The first time I came across military strategist John Boyd’s ideas was probably through Venkatesh Rao’s writing. For example, I remember enjoying Be Somebody or Do Something.
Boyd was clearly a contrarian person. I tend to have a soft spot for such figures so I read a highly entertaining biography by Roger Coram. Getting more interested in his theories I then read an application of Boyd’s ideas to business by Chet Richards. Still not satisfied, I decided to finally buckle down and read the comprehensive survey of his martial and scientific influences plus transcripts of all his briefings by Frans Osinga.
It’s been a hugely enjoyable and rewarding intellectual trip. I feel like Boyd has given me some pretty sharp new tools-to-think-with. From his background you might think these tools are limited to warfare. But in fact they can be applied much more broadly, to any field in which we need to make decisions under uncertain circumstances.
As we go about our daily lives we are actually always dealing with this dynamic. But the stakes are usually low, so we mostly don’t really care about having a thorough understanding of how to do what we want to do. In warfare the stakes are obviously unusually high, so it makes sense for some of the most articulate thinking on the subject to emerge from it.
As a designer I have always been interested in how my profession makes decisions. Designers usually deal with high levels of uncertainty too. Although lives are rarely at stake, the continued viability of businesses and quality of peoples lives usually are, at least in some way. Furthermore, there is always a leap of faith involved with any design decision. When we suggest a path forward with our sketches and prototypes, and we choose to proceed to development, we can never be entirely sure if our intended outcomes will pan out as we had hoped.
This uncertainty has always been present in any design act, but an argument could be made that technology has increased the amount of uncertainty in our world.
The way I see it, the methods of user centred design, interaction design, user experience, etc are all attempts to “deal with” uncertainty in various ways. The same can be said for the techniques of agile software development.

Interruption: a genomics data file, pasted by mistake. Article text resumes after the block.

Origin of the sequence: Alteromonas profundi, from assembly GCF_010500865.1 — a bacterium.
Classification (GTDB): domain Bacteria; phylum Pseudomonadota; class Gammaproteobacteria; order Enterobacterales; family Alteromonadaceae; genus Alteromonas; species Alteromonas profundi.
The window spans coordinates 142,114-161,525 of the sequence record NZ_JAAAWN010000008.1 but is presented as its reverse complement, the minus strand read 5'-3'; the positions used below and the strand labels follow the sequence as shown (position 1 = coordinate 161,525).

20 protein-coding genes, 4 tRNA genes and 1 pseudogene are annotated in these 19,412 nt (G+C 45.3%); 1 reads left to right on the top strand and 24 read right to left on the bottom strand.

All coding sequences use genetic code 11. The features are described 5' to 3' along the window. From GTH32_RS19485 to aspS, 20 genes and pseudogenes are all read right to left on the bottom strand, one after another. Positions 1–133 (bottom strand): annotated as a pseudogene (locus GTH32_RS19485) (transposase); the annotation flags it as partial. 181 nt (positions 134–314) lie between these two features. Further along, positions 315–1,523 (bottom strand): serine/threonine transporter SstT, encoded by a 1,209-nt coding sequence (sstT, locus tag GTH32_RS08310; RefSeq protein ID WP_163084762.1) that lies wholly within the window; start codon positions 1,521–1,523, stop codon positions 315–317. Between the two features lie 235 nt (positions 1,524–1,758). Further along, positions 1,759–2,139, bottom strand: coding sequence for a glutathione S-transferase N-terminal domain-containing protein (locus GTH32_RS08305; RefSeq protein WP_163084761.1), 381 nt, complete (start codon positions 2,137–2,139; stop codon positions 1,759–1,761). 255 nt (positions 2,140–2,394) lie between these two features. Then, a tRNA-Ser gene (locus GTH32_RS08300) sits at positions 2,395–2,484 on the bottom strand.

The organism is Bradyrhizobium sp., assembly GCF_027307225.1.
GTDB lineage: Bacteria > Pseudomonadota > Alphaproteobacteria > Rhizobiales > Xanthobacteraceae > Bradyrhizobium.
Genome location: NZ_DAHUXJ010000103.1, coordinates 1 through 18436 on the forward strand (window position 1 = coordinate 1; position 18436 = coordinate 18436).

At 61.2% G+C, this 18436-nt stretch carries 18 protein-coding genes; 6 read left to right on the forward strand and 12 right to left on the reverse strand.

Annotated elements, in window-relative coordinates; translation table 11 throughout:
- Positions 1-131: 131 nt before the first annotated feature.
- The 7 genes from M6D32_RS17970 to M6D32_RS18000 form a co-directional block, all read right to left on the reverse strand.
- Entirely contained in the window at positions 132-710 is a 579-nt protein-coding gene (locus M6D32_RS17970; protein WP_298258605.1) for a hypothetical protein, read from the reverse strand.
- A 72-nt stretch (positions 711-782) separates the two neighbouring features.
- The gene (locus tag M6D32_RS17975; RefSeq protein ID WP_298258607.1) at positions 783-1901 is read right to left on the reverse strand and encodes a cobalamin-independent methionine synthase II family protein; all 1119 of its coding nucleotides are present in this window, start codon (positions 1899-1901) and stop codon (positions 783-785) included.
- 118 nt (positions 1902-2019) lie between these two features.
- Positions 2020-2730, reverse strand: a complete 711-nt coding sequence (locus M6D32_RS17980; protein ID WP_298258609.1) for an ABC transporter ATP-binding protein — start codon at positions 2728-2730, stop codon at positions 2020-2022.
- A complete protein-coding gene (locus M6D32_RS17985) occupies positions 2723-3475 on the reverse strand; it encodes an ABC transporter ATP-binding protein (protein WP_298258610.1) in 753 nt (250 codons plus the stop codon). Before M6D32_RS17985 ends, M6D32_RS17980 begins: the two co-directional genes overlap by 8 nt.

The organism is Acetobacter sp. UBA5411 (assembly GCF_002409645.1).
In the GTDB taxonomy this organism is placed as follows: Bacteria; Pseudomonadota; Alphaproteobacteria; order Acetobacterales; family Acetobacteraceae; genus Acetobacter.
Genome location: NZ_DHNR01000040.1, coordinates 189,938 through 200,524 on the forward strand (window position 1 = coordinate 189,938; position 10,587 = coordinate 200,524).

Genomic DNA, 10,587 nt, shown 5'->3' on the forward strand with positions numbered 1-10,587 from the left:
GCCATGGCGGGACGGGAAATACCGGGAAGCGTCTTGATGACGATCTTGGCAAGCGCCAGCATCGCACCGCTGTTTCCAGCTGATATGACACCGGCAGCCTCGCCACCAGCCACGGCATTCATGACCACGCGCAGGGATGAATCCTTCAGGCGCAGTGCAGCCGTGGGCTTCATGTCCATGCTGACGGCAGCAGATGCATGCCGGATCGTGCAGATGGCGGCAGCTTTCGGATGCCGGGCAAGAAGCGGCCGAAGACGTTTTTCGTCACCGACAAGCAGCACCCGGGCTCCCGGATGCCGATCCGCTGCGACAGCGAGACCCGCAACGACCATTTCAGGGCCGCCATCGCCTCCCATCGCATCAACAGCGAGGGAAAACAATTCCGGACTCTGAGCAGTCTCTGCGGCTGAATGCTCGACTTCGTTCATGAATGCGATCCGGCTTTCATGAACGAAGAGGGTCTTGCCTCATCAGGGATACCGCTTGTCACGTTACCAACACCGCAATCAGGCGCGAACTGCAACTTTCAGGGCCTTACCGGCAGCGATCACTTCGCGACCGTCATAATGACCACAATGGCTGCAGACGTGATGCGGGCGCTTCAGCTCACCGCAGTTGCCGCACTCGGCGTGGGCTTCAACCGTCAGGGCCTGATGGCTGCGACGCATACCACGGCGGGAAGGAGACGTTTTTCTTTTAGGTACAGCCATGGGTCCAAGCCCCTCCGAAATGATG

These methods can be divided into roughly two categories, which more or less correspond to the upper two quadrants of this two-by-two by Venkatesh. Borrowing the diagram’s labels, one is called Spore. It is risk-averse and focuses on sustainability. The other is called Hydra and it is risk-savvy and about anti-fragility. Spore tries to limit the negative consequences of unexpected events, and Hydra tries to maximise their positive consequences.
An example of a Spore-like design move would be to insist on thorough user research at the start of a project. We expend significant resources to diminish the amount of unknowns about our target audience. An example of a Hydra-like design move is the kind of playtesting employed by many game designers. We leave open the possibility of surprising acts from our target audience and hope to subsequently use those as the basis for new design directions.
It is interesting to note that these upper two quadrants are strategies for dealing with uncertainty based on synthesis. The other two rely on analysis. We typically associate synthesis with creativity and by extension with design. But as Boyd frequently points out, invention requires both analysis and synthesis, which he liked to call destruction and creation. When I reflect on my own way of working, particularly in the early stages of a project, the so-called fuzzy front end, I too rely on a cycle of destruction and creation to make progress.
I do not see one of the two approaches, Spore or Hydra, as inherently superior. But my personal preference is most definitely the Hydra approach. I think this is because a risk-savvy stance is most helpful when trying to invent new things, and when trying to design for play and playfulness.
The main thing I learned from Boyd for my own design practice is to be aware of uncertainty in the first place, and to know how to deal with it in an agile way. You might not be willing to do all the reading I did, but I would recommend to at least peruse the one long-form essay Boyd wrote, titled Destruction and Creation (PDF), about how to be creative and decisive in the face of uncertainty.